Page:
Eric Mill’s Switch to HTTPS Now, For Free is excellent

I just read this little gem by Eric Mill, and decided to give it a try. Despite a CA problem with the latest version of Firefox, this went surprisingly well.

I was slightly disappointed that WordPress uses absolute addresses to it’s resources with an HTTP class. Should it not use relative paths for locally hosted content like images, and let user agents sort out whether or not to use SSL? I think so.

Probably there’s something to configure. When it annoys me enough, I’ll blog about it.

Whoop, and there it is. That was easy to at least get WordPress to use HTTPS.

Some simple arguments against the UK’s unrestricted arms trade

Moral point: If we regard economic gain as only as good as the good it can do people, then economic gain (especially for an industry that enjoys significant tax favours) cannot be used to justify support for human rights abusers. Doubly so, when the support is so direct as to be one step back from providing British soldiers to actually do the repressing.

Pragmatic point 1: it’s naive to arm unstable (any dictatorship is unstable) regimes with reasonably advanced weapon systems. You never know when they may be turned on you. (Yes, yes I know we’re not sending state-of-the-art tech, but we’re considerably hardening an unstable potentially hostile military).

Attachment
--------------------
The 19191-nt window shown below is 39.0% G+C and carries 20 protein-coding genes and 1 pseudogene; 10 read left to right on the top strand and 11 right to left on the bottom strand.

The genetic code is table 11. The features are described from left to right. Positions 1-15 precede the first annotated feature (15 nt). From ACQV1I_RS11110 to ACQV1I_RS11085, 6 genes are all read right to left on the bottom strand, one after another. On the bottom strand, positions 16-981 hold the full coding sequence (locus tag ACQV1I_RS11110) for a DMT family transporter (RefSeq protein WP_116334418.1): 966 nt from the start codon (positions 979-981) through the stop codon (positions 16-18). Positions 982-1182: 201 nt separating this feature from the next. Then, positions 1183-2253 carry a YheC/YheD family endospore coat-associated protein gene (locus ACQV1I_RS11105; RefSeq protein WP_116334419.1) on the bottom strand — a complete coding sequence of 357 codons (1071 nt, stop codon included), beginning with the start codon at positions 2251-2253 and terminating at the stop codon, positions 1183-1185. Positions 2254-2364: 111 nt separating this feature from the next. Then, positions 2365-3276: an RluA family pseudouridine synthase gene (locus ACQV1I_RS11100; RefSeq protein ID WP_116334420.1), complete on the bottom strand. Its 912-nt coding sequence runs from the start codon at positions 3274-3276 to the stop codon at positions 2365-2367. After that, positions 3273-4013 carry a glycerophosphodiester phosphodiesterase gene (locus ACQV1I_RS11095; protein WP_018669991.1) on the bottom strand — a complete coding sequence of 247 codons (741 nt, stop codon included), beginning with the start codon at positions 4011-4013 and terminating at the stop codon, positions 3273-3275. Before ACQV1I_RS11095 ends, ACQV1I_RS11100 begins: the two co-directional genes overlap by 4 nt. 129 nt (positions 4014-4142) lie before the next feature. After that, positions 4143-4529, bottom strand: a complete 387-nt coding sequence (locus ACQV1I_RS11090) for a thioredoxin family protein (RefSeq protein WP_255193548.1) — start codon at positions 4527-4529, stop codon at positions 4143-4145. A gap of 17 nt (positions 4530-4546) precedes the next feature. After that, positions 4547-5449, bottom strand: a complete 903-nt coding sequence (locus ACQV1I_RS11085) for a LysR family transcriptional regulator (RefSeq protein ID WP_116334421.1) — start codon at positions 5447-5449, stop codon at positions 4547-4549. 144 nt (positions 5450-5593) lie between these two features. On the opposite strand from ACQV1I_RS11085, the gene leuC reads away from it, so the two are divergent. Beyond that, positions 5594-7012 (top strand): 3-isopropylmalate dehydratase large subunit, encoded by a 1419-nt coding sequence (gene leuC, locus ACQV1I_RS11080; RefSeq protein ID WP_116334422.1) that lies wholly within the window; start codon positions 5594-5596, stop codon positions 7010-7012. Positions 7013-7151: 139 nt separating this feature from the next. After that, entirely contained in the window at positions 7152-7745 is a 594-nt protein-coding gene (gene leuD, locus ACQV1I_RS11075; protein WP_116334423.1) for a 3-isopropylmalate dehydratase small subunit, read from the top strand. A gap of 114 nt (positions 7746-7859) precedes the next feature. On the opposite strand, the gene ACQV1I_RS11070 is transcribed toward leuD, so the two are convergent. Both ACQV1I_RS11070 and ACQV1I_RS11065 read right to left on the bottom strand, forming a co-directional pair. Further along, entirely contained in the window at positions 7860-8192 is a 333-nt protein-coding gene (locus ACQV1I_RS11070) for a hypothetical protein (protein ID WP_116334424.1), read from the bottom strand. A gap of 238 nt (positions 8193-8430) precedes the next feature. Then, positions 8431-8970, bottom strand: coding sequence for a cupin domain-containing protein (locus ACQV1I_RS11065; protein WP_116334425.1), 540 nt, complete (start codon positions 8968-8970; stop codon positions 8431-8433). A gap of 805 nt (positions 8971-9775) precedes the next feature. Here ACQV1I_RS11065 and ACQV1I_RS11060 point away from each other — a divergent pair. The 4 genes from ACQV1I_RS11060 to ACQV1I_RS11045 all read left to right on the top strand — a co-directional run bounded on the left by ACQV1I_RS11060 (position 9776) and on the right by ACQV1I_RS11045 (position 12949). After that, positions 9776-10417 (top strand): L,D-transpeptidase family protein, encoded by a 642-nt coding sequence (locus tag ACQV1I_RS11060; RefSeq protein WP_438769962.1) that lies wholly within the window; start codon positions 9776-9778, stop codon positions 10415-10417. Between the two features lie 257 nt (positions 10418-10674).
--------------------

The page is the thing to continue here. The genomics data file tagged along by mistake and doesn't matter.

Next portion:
Pragmatic point 2: arming a repressive regime does your image no good with the repressed citizens. Again, it is unknown, but likely that at some stage their favourable view of us would be useful. Having fresh memories of fighting oppressors armed with British weapons (oppressive regimes don’t always bother to change the markings on planes and tanks, and records have a habit of leaking) won’t make them like us.

Zero-hours contracts, criminality and incoherence

I’d like to correct a bit of clumsy language I perpetrated this morning on the train, kept deliberately terse so I could post it to both Facebook and Twitter. Here’s what I wrote:

I think I’d rather be a criminal than take on a zero-hour contract, or spend life in a temp job. More self-respect.

I re-read it just now, and it looked like I’d meant that I think people on zero-hours contracts or temporary contracts had no self-respect. That definitely wasn’t what I meant. I was very upset by what I’d read in this article, and wanted to convey the idea that I think I’d feel happier as a criminal than as someone working on one of these contracts because at least a criminal is accorded the recognition of having locks used, and guards employed against him. Zero-hour contracts appear to be the modern equivalent of serfdom, and so, are strong messages by society that the signatory of such a contract is regarded as next to worthless.

This is a horrifying notion – the idea that a fellow citizen can be denied the rights of civilization: health care, a pension, self-sufficiency – simply because he or she is not lucky enough to be a member of the plutocracy or to have skills sufficiently rare in this overpopulated time that there is a significant demand for them.